Gartner says worldwide combined shipments for devices (PCs, tablets, ultramobiles and mobile phones) are expected to decline 3% in 2016. This will mark the second consecutive year of decline. The global devices market fell by 0.75% in 2015.
“The global devices market is not on pace to return to single-digit growth soon,” says Ranjit Atwal, research director at Gartner. Growth is on pace to remain flat during the next five years. All segments are expected to decline in 2016, except for premium ultramobiles and utility mobile phones (entry level phones), which are expected to show single-digit growth this year.
“We expect premium ultramobiles will start benefiting from the collective performance and integration of the latest Intel CPU platform and Windows 10,” adds Atwal.
Table 1. Worldwide Devices Shipments by Device Type, 2015-2018 (Millions of Units)
|Traditional PCs (Desk-Based and Notebook)
|Ultramobiles (Basic and Utility)
|Computing Devices Market
|Total Devices Market
Note: The Ultramobile (Premium) category includes devices such as Microsoft’s Windows 10 Intel x86 products and Apple’s MacBook Air.
The Ultramobile (Basic and Utility Tablets) category includes devices such as, iPad, iPad mini, Samsung Galaxy Tab S2, Amazon Fire HD, Lenovo Yoga Tab 3, Acer Iconia One
Source: Gartner (October 2016)
PC Market to Bottom Out in 2016 and PC Prices in the UK to Increase Less Than 10% in 2017
The PC market is expected to exhibit an 8% decline in 2016, as the installed base bottoms out and replacement cycle extensions halt. “The effect of currency depreciation on the market is diminishing,” says Atwal. “The second quarter of 2016 was the first since the second quarter of 2015 least impacted by currency depreciation.” Regions such as Western Europe, where the Euro depreciated significantly in 2015 and PC prices increased, finally showed flat market growth (-0.9%) in the second quarter of 2016. This follows four consecutive quarters of decline.
If this situation prevails it means that PC sales will bottom out in 2016. However, the PC market in Western Europe remains difficult following the Brexit vote. “Device vendors are mitigating the currency depreciation of the pound in two ways — first, they are taking advantage of the likelihood of a single-digit decline in PC component costs in 2016,” says Atwal. “Second, they will ‘de-feature’ their PCs to keep prices down. With these changes, Gartner expects PC prices in the UK to increase by less than 10% in 2017.”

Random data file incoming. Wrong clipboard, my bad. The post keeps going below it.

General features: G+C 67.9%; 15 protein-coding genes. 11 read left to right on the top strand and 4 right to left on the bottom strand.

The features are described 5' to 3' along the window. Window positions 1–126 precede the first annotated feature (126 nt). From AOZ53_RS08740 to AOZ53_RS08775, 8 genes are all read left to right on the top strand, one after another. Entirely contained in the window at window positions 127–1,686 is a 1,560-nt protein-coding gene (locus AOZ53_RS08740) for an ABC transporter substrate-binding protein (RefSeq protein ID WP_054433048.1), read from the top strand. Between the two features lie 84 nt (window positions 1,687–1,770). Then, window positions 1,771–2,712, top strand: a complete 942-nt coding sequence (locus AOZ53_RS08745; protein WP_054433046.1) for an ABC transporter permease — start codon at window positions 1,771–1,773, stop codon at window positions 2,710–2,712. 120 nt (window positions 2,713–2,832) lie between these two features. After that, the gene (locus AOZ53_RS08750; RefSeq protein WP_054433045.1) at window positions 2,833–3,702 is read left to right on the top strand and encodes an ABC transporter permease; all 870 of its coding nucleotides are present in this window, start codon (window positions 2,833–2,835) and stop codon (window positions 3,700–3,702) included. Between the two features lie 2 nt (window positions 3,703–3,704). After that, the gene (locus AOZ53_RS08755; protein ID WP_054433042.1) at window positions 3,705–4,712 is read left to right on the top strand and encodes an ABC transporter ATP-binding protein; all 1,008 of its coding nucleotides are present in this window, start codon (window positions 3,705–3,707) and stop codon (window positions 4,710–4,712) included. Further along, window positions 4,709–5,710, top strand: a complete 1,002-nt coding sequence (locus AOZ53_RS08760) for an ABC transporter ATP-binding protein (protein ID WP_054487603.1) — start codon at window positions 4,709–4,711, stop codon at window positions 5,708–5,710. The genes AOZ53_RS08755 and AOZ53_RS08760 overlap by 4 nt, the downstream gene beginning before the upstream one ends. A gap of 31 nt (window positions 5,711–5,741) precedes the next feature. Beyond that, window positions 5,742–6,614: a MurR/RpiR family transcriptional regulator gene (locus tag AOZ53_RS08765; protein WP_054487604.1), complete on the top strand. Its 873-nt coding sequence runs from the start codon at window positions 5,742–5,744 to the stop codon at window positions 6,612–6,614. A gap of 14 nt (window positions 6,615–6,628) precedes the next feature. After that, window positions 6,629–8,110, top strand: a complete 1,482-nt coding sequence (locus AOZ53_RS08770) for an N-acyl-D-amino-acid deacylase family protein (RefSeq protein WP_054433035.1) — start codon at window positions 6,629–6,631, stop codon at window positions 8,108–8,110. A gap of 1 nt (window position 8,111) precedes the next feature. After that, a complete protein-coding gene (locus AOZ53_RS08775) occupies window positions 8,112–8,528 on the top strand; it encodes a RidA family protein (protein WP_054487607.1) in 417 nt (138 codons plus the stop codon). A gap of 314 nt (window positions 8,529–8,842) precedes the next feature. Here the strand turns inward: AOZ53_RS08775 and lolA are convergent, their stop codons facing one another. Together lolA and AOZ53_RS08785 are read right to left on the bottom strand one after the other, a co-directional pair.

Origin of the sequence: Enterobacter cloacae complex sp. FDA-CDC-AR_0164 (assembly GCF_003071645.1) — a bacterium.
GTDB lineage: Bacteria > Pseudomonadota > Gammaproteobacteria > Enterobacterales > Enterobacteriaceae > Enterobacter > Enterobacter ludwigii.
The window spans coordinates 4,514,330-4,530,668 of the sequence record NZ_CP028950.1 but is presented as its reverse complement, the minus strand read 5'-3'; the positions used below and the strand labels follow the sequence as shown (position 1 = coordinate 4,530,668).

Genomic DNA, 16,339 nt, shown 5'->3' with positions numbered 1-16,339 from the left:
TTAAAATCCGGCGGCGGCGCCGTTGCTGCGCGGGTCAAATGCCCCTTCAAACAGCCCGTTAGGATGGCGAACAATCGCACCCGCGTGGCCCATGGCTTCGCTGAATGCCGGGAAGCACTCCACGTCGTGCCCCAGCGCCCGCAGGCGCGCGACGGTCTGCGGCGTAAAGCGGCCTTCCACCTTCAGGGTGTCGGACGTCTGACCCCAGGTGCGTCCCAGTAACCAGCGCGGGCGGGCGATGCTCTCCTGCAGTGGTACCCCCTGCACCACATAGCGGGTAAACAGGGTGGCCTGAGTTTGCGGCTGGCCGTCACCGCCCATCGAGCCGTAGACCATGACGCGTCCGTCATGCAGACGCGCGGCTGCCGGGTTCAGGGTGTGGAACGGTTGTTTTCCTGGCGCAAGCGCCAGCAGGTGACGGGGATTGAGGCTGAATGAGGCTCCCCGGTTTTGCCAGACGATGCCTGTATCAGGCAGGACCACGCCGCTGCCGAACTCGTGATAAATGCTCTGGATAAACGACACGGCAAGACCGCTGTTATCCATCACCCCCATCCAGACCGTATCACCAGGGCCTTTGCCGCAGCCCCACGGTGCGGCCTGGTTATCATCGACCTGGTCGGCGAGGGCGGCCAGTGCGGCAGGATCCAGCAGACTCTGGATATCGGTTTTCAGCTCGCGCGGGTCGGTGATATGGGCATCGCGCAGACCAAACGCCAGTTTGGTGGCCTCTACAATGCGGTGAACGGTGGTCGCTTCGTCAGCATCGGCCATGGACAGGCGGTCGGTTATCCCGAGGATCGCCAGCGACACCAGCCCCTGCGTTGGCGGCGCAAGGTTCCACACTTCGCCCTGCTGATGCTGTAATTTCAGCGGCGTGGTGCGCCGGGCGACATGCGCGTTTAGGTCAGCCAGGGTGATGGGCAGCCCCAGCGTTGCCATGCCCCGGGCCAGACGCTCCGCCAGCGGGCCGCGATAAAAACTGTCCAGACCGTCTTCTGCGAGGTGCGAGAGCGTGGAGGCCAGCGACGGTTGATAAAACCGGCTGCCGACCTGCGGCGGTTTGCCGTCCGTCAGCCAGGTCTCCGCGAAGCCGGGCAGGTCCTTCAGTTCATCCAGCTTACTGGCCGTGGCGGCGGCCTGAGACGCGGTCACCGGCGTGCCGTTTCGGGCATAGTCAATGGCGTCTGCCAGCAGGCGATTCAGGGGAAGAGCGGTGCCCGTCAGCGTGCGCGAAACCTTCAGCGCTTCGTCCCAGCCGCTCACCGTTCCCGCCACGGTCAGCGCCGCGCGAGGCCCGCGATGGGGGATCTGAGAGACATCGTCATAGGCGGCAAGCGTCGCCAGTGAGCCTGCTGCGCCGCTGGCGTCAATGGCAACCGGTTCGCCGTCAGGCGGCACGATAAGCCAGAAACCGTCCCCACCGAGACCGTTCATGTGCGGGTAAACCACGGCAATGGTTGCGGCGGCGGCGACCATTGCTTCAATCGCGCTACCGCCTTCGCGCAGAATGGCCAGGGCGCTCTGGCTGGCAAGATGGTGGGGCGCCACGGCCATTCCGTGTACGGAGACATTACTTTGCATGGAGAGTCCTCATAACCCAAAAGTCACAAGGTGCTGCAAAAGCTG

For the PC market to stay on pace for flat growth in 2017, business spending needs to flourish. “The inventory of Windows 8 PCs should have been cleared, and large businesses in mature markets are now looking to move to Windows 10 through 2018,” adds Atwal. “In addition, more affordable hardware and increasingly available virtual reality content (such as games, stories and other entertainment) will enable consumer PC buyers to upgrade in order to experience immersive offerings.
Smartphone Growth to Continue Slowing Down in 2016
Total mobile phone shipments are on pace to decline 1.6% in 2016. The smartphone segment continues to grow, albeit more slowly than in previous years, and is expected to reach 1.5-billion units in 2016. “This is no surprise; the smartphone market is maturing, and reaching global saturation with phones that are increasingly capable and remain good enough for longer,” says Roberta Cozza, research director at Gartner.
In 2016, the Android market will continue to be bolstered by Chinese vendors offering more affordable premium devices. Despite the availability of the iPhone 7, Gartner expects a weaker year-over-year volume performance from Apple in 2016, as volumes stabilise after a very strong 2015. As a result, Gartner expects total smartphone market to only increase 4.5% with premium smartphones declining 1.1% in 2016.
“We expect the market for premium smartphones to return to 3.5% growth in 2017, as stronger replacement cycles kick in and in anticipation of a new iPhone next year, which is expected to offer a new design and new features that are attractive enough to convince more replacement buyers,” says Cozza.